Re: Alternative to using USB-Stick as mass storage on NSLU2
On Thu, 2010-02-18 at 15:33 -0500, Rick Thomas wrote:
> On Thu, Feb 18, 2010 at 18:02, <firstname.lastname@example.org> wrote:
> >> John Holland wrote
> >>> You could use a 2.5" HDD. The Momentus has a typical usage
> >>> specified @
> >>> 1.5W seek and .7W idle.
> >> Thanks for pointing out the low energy consumption of modern 2.5"
> >> HDs.
> >> Since others mentioned that SD is even less suitable for my
> >> purpose, I
> >> think I'll go that route.
> >> Can anybody recommend a specific model of an external 2.5" drive
> >> works well with a slug under Debian (Lenny armel), preferably USB-
> >> powered
> >> so I don't need an extra power supply?
> >> I've read a lot on nslu2-linux.org about spindown issues with HDs
> >> connected to a slug. Since my slug is logging data continuously
> >> 24/7, I
> >> guess I shouldn't let the HD spin down at all. Is that assumption
> >> correct?
On my Thecus N2100 I use laeptop-tools to have the disk spun down almost
all time. I also log data with solarpowerlog.
(Basically I have a very long commit-time for the system partions, parts
of /var/* mounted as a tmpfs or a dedicated memory stick. /tmp is alsow
tmpfs .... I can do that because my Thecus is behind an ups.
Also I made a small webinterface which allows me to set it into "low
power mode", where I stop all services which are not needed when I am
not at home.)
> >> Regards, Richard
> Sounds like a fun project! Please keep us informed on what you wind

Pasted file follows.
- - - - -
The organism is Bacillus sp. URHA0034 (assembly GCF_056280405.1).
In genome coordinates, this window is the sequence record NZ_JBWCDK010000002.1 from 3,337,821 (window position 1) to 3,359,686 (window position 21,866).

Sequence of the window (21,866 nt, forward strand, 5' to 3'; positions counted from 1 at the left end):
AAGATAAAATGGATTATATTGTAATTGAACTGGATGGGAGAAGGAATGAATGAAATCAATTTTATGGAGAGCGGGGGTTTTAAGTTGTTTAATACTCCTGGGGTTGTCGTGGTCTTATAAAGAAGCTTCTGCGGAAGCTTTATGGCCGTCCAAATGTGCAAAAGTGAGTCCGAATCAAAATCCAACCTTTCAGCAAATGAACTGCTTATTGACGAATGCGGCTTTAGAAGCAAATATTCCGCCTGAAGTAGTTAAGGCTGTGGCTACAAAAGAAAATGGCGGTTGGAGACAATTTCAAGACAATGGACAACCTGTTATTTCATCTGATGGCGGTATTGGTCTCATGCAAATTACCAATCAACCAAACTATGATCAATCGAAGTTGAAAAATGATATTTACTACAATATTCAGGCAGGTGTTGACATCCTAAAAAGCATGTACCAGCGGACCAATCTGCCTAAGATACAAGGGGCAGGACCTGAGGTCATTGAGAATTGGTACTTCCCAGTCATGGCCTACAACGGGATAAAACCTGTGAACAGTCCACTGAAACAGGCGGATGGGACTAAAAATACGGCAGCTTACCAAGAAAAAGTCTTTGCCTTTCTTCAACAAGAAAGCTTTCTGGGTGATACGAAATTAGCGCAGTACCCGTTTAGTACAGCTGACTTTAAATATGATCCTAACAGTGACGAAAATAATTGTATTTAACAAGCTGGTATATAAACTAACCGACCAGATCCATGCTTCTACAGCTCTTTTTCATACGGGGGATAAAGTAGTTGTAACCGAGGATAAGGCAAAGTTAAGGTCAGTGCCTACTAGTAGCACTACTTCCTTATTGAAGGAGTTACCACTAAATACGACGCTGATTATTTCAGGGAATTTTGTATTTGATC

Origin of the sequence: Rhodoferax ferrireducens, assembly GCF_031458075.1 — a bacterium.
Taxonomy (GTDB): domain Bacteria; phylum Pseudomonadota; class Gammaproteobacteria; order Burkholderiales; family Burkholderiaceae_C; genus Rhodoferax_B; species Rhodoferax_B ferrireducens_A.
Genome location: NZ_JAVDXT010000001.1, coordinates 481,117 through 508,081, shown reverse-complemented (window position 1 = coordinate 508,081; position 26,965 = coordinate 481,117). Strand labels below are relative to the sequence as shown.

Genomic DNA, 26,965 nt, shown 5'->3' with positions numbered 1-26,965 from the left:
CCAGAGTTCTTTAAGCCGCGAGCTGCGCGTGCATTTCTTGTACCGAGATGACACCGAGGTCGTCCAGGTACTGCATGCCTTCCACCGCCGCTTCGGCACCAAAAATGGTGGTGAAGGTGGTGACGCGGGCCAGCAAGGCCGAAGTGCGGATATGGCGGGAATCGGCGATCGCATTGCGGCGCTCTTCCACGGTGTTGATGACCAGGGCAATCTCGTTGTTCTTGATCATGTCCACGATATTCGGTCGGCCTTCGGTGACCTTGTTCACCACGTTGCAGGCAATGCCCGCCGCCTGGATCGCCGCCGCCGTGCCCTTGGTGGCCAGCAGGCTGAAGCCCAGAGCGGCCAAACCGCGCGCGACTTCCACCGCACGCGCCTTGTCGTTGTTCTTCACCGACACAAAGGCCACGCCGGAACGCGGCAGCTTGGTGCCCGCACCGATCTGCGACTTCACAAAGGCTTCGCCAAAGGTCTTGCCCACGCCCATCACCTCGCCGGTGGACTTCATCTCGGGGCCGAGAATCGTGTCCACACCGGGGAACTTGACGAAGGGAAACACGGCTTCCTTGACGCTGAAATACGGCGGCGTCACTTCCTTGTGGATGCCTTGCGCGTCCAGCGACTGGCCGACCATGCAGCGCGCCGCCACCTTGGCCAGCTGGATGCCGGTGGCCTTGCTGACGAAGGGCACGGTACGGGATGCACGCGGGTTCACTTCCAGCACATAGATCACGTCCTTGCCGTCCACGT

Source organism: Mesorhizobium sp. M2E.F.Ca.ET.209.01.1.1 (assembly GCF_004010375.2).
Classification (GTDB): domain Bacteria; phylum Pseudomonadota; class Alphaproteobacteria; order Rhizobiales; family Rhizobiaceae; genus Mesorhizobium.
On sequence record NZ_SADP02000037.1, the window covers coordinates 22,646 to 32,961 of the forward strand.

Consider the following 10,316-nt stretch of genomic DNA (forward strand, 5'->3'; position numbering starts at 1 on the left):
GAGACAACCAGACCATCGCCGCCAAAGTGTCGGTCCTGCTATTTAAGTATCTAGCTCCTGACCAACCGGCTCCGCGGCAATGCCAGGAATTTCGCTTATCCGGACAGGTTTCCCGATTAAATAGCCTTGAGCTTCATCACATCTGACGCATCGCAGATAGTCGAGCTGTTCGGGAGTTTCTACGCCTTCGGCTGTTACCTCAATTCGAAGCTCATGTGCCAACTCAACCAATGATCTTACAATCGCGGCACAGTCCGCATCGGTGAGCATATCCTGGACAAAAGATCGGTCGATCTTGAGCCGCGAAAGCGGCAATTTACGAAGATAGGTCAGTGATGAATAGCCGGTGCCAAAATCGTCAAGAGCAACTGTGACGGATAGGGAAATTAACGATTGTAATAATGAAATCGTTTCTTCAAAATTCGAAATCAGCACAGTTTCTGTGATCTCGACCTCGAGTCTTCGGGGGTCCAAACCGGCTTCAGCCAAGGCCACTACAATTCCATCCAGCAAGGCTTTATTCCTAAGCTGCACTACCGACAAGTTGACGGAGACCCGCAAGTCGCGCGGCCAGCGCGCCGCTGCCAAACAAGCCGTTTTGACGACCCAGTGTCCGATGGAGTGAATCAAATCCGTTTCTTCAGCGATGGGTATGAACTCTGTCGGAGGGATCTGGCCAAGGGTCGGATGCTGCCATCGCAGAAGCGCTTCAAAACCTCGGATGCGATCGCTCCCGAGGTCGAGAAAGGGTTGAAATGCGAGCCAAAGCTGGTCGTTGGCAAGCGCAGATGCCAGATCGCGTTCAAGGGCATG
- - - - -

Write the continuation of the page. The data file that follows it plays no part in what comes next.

> up doing.
> If whatever you use works OK with only USB power, that's great. But
> I'd make sure that any external hard-drive at least has the *option*
> of external power, incase it turns out that the Slug can't provide
> enough to, e.g. spin-up at boot time.
> Of course, external power will probably mean more total power drain
> (due to losses in the transformer, etc...) There are trade-offs in
> all things.
> Another low-power option would be to use a larger USB-stick (e.g. 8GB)
> which will allow the writes to be spread over more memory cells,
> increasing the total life of the stick.
I once read in some magazin about a kernel filesystem project especially
for flash memory (no, not JFFS or other mtd-based type). But I forgot to
note the name. (Maybe one of you can enlight me) This way I might be
possible to do a more proper wear-leveling...
> And yet a third idea: You can rent a few gigabytes of storage "in the
> cloud" from places like Amazon.com. Then you could use the cloud-
> storage as an energy efficient backup for your log files.
> Whatever you do, frequent backups are always a good idea.